By depth I mean from the front of the drawer to the back of the cabinet.
My question is what would be the minimum reasonable depth for a drawer?
I am designing a cabinet to fill a space, but the depth needs to be minimal
due to it sticking into the room where a hallway enters.
Could I get by with say 12" deep drawers. Would I be able to find
full-extension drawer slides that could be easily adapted to work with the
Thanks for advice. Oops, sorry, advise. <g>
Commercial full extension drawer slides are definitely available in 12"
lengths. You won't have much wiggle room, but it should work (most brands
are a little (1/4" or so) shorter than the specified length).
It's not a bad practice to design around hardware dimensions. Shop around
for your drawer slides and then measure them before you build your cabinets.
Of course, if you use wooden drawer slides, you can make your drawers any
depth you want.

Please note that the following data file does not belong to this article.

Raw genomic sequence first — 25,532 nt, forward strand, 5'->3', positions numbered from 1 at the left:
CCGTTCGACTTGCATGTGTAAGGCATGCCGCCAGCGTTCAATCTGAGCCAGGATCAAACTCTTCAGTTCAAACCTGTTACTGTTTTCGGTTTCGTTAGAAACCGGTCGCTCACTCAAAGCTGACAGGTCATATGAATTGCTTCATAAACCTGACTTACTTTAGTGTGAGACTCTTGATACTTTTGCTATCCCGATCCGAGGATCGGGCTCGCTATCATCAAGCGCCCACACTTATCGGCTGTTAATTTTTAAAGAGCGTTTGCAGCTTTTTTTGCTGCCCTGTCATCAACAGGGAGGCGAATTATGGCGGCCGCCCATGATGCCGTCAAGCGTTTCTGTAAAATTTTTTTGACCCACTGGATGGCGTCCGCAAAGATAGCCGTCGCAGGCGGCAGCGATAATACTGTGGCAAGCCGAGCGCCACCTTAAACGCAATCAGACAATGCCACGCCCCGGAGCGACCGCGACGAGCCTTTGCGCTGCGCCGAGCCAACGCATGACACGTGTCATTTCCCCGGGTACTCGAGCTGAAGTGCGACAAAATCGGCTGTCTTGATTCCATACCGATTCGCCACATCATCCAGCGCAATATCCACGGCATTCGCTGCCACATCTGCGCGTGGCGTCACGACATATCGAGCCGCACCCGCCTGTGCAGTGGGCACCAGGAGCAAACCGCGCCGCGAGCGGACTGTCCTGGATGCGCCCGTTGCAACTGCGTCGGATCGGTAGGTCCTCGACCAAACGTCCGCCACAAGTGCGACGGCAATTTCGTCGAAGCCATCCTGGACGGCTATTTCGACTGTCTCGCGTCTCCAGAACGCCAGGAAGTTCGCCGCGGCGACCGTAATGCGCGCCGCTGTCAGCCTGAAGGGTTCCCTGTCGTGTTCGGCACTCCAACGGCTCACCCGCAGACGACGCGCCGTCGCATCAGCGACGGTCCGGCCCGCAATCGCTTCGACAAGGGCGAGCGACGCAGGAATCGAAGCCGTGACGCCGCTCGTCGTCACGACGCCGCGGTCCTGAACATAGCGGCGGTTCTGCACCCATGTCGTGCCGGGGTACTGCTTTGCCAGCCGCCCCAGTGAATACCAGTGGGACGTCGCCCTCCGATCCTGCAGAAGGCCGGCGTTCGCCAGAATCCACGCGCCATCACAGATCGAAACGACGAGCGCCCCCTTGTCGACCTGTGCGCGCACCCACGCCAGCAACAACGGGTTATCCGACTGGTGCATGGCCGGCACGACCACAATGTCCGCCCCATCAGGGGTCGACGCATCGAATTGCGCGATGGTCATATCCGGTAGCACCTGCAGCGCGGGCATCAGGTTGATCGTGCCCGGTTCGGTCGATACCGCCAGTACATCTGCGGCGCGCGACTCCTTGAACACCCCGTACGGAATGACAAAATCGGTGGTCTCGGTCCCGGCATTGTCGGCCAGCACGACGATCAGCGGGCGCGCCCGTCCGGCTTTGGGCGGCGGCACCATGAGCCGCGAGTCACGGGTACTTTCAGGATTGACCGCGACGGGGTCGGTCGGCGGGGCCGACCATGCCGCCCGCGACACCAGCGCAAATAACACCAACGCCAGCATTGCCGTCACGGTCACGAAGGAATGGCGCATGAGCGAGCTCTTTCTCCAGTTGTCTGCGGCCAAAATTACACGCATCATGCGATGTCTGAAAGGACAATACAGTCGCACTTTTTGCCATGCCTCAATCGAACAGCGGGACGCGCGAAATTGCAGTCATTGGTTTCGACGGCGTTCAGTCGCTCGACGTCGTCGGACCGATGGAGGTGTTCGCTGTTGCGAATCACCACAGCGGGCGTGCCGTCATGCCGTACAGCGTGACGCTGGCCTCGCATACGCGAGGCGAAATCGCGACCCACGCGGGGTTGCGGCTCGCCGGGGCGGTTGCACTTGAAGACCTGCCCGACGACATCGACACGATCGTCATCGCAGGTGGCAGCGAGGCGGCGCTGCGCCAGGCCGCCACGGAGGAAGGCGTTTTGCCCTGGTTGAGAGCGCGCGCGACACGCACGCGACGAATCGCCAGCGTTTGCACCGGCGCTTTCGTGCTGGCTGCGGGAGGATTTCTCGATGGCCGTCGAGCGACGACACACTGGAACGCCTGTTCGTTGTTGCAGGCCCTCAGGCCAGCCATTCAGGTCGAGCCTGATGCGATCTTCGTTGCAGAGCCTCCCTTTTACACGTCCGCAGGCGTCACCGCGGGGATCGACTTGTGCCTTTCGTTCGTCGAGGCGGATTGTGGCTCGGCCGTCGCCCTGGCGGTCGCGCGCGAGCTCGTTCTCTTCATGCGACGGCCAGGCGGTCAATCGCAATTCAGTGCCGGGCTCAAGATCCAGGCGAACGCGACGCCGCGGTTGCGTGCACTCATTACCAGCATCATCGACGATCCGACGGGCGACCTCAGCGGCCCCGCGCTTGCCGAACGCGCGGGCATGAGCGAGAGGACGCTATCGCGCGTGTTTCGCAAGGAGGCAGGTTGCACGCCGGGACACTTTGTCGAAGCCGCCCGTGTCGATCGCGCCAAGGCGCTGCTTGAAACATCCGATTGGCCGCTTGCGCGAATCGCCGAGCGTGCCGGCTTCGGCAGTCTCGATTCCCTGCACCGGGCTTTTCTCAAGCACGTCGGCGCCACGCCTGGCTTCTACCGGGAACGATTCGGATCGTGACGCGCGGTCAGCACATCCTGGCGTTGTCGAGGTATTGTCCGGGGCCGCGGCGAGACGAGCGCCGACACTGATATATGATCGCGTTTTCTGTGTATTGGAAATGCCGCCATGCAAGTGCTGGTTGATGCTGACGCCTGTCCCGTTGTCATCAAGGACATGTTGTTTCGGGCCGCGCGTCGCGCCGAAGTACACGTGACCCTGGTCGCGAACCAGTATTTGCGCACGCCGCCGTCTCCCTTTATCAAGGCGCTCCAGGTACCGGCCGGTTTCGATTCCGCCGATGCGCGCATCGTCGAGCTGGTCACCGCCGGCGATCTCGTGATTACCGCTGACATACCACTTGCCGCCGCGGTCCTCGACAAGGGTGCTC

Actually, you were correct the first time; it's "advice". <g>
If what you want to fit into those drawers will fit, you'll be fine with
12" drawers if that's all the room you have. Buy the hardware first,
before building the drawers.
Rockler carries full extension drawer slides as short as 8", so the depth
shouldn't be a problem. Just make smaller drawers. :)
When we built our kitchen cabinets, I had a water valve where a bank of
drawers was supposed to go. I simply made the bottom drawer shorter than
the others (about 16" front to back, compared to 22" for all the rest). It
worked great, and you can't tell it's any different unless you pull the
drawers out and compare.
I also made a built-in dresser for our master closet. The alcove was only
16" deep, so I ended up using 14" drawer slides. It works great too.
Just recently I built a new computer desk, and one of the drawers fit in
front of a cable access panel. Even though the cabinet was 24" deep, I only
made the drawer 12" deep (for pens, paperclips, rubber bands, etc.) to
clear cables and whatnot. Again, no problems with the shorter drawer.
Realizing your need for the depth. Have you thought about the height of
that narrow of a cabinet? You may have some problems with stability on
a high cabinet that is that narrow.
If it because it is in a narrow passageway you may be able to get away
with a deeper base of about 1/3 the height and the upper 2/3 could be
that 12" depth. That way hips and upper bodies can pass easier. And,
legs don't need as much room to pass. Base could maybe be 18" in depth
Just a thought!
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